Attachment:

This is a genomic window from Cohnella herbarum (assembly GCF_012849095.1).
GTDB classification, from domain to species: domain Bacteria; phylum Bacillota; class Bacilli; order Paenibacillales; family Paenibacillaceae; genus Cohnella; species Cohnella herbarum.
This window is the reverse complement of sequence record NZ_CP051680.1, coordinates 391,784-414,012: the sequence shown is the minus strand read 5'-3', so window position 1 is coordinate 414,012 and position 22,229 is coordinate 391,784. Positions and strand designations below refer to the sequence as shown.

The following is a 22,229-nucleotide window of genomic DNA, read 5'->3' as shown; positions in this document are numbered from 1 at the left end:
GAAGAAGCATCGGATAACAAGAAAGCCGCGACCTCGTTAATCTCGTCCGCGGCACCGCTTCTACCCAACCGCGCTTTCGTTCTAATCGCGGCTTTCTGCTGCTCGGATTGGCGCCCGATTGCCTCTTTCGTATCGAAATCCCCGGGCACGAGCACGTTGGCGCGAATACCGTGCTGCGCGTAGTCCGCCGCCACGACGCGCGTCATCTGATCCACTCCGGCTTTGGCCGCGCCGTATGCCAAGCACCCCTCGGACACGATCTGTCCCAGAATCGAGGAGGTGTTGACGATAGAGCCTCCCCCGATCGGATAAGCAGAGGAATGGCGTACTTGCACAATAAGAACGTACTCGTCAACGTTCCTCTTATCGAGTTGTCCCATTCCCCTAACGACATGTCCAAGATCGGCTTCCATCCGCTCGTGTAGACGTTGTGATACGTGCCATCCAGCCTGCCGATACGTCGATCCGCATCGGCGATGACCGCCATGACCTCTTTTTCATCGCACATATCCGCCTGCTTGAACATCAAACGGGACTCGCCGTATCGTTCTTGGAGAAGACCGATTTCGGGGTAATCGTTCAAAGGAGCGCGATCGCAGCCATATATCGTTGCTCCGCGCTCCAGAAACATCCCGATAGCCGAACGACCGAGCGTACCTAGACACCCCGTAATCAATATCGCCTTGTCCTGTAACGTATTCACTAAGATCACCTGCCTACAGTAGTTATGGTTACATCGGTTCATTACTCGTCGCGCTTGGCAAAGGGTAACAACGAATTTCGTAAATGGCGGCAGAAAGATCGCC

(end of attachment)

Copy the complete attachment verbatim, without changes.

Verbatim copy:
This is a genomic window from Cohnella herbarum (assembly GCF_012849095.1).
GTDB classification, from domain to species: domain Bacteria; phylum Bacillota; class Bacilli; order Paenibacillales; family Paenibacillaceae; genus Cohnella; species Cohnella herbarum.
This window is the reverse complement of sequence record NZ_CP051680.1, coordinates 391,784-414,012: the sequence shown is the minus strand read 5'-3', so window position 1 is coordinate 414,012 and position 22,229 is coordinate 391,784. Positions and strand designations below refer to the sequence as shown.

The following is a 22,229-nucleotide window of genomic DNA, read 5'->3' as shown; positions in this document are numbered from 1 at the left end:
GAAGAAGCATCGGATAACAAGAAAGCCGCGACCTCGTTAATCTCGTCCGCGGCACCGCTTCTACCCAACCGCGCTTTCGTTCTAATCGCGGCTTTCTGCTGCTCGGATTGGCGCCCGATTGCCTCTTTCGTATCGAAATCCCCGGGCACGAGCACGTTGGCGCGAATACCGTGCTGCGCGTAGTCCGCCGCCACGACGCGCGTCATCTGATCCACTCCGGCTTTGGCCGCGCCGTATGCCAAGCACCCCTCGGACACGATCTGTCCCAGAATCGAGGAGGTGTTGACGATAGAGCCTCCCCCGATCGGATAAGCAGAGGAATGGCGTACTTGCACAATAAGAACGTACTCGTCAACGTTCCTCTTATCGAGTTGTCCCATTCCCCTAACGACATGTCCAAGATCGGCTTCCATCCGCTCGTGTAGACGTTGTGATACGTGCCATCCAGCCTGCCGATACGTCGATCCGCATCGGCGATGACCGCCATGACCTCTTTTTCATCGCACATATCCGCCTGCTTGAACATCAAACGGGACTCGCCGTATCGTTCTTGGAGAAGACCGATTTCGGGGTAATCGTTCAAAGGAGCGCGATCGCAGCCATATATCGTTGCTCCGCGCTCCAGAAACATCCCGATAGCCGAACGACCGAGCGTACCTAGACACCCCGTAATCAATATCGCCTTGTCCTGTAACGTATTCACTAAGATCACCTGCCTACAGTAGTTATGGTTACATCGGTTCATTACTCGTCGCGCTTGGCAAAGGGTAACAACGAATTTCGTAAATGGCGGCAGAAAGATCGCC